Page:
Diagnostic imaging plays a crucial role in modern medicine. But lurking behind every CAT scan, MRI, and X-ray lies a hidden scourge: unnecessary rescans. These repeated imaging procedures — caused by everything from technical glitches and inconclusive results due to sub-optimal patient positioning or operator technique or experience — not only drain valuable resources but also place undue stress on patients.
Thankfully, there are ways to address excessive rescans. It’s time to highlight this overlooked issue and work toward a more efficient, patient-centered approach to diagnostic imaging.
Scan and scan again
A rescan typically refers to the repetition of an imaging procedure — such as a CT MRI, ultrasound or X-ray — due to circumstances impeding the accurate interpretation of the initial scan. A rescan may be required for several reasons, including:
- Technical issues, from equipment malfunction to image artifact
- CD’s – still the most common method for exchanging studies – being unreadable by the recipient physician
- Inconclusive results yielded by the initial scan
These factors collectively contribute to an increasing prevalence of unnecessary rescanning each year. With each rescan comes significant costs and inconveniences for healthcare systems and patients alike.
Several studies and statistics reveal the magnitude of the problem of unnecessary rescanning. For instance, one peer-reviewed publication cites errors in “an estimated day-to-day rate of 3–5% of studies reported, and much higher rates reported in many targeted studies.”
Effectively, of the 1 billion radiologic examinations performed annually, 30-50 million are rescans. This figure — along with others probing the causes behind high rescan rates — underscores the substantial wastes associated with avoidable rescans.
The wastes and dangers of unnecessary rescans
Unnecessary rescans in diagnostic imaging have major implications, in terms of both the financial costs and waste of valuable healthcare resources. Each rescan incurs additional expenses, including equipment usage, staff time, and radiologist interpretations. These costs can add up quickly, burdening healthcare systems and diverting funds that could be allocated to other critical areas of patient care.
The cost also goes beyond the financial expense. One of the top risks associated with unnecessary rescans is the repeated exposure to radiation. Many imaging procedures, such as CT scans, involve the use of ionizing radiation. While the radiation dose from a single scan is typically considered safe, the cumulative effect of multiple scans can elevate the risk of potential radiation-related complications and adverse effects. Indeed, studies indicate that up to 2% of all cancers in the US are linked to CT scans.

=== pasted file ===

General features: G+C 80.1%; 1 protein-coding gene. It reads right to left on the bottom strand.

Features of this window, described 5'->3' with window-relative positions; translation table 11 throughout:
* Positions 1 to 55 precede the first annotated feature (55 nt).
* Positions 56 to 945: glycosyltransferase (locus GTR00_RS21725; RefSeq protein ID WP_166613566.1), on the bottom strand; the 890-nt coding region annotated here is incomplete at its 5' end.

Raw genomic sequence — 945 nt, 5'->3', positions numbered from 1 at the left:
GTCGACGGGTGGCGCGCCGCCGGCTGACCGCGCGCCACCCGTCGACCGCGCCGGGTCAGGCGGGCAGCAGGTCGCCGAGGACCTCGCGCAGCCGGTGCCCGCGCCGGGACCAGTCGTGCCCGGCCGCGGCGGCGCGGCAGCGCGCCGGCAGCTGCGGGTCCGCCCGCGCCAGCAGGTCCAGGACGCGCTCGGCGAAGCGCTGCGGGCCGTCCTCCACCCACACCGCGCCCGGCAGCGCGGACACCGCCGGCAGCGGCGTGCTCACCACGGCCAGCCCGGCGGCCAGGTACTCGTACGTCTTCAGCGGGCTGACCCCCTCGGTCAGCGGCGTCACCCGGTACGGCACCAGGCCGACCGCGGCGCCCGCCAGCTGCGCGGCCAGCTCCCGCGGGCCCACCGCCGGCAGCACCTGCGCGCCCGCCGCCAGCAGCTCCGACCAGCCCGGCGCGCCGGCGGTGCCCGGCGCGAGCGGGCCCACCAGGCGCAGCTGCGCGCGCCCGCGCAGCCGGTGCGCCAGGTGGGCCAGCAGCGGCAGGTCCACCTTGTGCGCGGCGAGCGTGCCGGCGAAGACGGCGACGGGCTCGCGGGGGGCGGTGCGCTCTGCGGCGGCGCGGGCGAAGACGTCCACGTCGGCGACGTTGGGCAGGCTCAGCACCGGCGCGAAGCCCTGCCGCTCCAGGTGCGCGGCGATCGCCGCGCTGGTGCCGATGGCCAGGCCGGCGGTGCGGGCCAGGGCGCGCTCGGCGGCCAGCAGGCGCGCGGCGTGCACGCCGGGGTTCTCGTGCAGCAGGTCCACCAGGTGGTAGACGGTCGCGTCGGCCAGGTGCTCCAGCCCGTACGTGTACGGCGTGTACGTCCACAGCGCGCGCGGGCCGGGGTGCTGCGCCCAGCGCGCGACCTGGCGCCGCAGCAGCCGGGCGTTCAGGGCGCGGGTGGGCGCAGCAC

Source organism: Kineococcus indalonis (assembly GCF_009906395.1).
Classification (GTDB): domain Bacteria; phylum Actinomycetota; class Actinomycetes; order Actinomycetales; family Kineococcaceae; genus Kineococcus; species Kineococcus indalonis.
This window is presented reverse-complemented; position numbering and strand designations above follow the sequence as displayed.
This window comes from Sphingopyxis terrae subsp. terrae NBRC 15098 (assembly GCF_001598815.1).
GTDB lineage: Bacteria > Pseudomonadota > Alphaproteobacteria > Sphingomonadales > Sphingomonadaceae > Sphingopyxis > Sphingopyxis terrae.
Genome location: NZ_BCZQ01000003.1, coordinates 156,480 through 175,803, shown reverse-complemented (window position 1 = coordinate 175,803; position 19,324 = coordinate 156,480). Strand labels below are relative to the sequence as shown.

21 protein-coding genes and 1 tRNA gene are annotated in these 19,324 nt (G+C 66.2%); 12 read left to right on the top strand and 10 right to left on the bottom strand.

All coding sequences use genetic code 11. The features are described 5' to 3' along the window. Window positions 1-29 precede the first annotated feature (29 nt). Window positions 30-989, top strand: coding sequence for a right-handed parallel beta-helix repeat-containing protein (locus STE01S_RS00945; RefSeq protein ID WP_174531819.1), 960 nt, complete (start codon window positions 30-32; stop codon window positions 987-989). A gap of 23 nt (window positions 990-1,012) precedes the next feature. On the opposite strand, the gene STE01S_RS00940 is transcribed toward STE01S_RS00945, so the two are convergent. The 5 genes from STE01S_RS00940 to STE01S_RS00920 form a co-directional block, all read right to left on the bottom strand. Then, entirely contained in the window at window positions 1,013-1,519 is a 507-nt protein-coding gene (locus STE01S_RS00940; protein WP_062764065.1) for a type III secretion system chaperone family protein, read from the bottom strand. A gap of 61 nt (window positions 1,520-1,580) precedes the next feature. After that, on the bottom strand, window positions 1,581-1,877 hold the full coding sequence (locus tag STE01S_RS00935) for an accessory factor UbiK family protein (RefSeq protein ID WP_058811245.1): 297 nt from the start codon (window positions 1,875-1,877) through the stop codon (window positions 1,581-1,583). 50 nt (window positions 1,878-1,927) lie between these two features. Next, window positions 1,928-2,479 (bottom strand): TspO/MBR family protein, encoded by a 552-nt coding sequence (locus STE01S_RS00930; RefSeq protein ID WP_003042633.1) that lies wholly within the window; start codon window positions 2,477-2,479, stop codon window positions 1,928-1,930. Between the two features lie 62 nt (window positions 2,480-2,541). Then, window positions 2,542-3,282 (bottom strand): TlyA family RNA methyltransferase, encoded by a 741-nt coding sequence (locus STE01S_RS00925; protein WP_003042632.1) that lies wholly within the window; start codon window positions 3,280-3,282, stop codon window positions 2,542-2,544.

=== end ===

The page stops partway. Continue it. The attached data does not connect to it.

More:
Further, as the population ages, the demands on imaging equipment has driven up stress on the infrastructure and clinicians / technicians alike. Accordingly, burn-out rates among professionals is currently at alarming levels, leading to a severe shortage of radiologists. With the over 60 population set to grow nearly 50% by 2050 the current growth in radiology internship of 2.5% will likely deepen the problem.
Patient inconvenience must also be considered. Unnecessary rescans can impose increased stress, anxiety, and frustration due to prolonged waiting times for rescheduled scans, additional visits to the imaging center, and potential delays in receiving a diagnosis. Moreover, excessive rescans can lead to longer wait times for patients who require initial scans delaying their diagnoses and treatment plans.
Strategies for reducing rescans
While the medical field has largely accepted rescans as “part of the process,” modern innovations have unlocked opportunities to mitigate the need for rescans by resolving pain points before, during, and after the initial scans. Here’s how:
- Embrace advancements in imaging technology. For example, TeleRay enables remote specialist consultation during initial scans, decreasing errors caused by operator inexperience or technical glitches. Additionally, the integration of machine learning (ML) and artificial intelligence (AI) algorithms improve speed and accuracy of diagnosis.
- Implement standardized protocols. By adhering to well-defined and widely accepted protocols, such as positioning guidelines, imaging parameters, and acquisition techniques, providers can ensure consistency and optimize scan quality. Standardization minimizes variations in imaging practices and facilitates better comparability between studies.
- Foster interdisciplinary collaboration. Encouraging an open dialogue and providing clear communication channels allow for a better understanding of clinical indications and patient history, reducing the likelihood of misinterpretation or incomplete information. Radiologists can offer guidance to technicians during scans, ensuring optimal image acquisition, while referring physicians can provide comprehensive clinical information to enhance the accuracy of interpretations.
- Offer continuous education and training. Radiologists, technicians, and other staff members should be well versed in the latest imaging techniques, quality assurance measures, and protocols. Continuous education and training can decrease technical errors and increase the efficiency of initial imaging.
Mitigate the scourge of rescans
Unnecessary rescans pose a considerable burden on healthcare systems, patients, and resources. By embracing advancements in imaging technology, implementing standardized protocols, and fostering interdisciplinary collaboration, providers can take steps toward reducing rescans. While every scan won’t be viable, in the modern era, there’s more opportunity than ever to get it right the first time.
Learn how TeleRay can help healthcare providers manage medical imaging more efficiently. Book a demo today at teleray.com.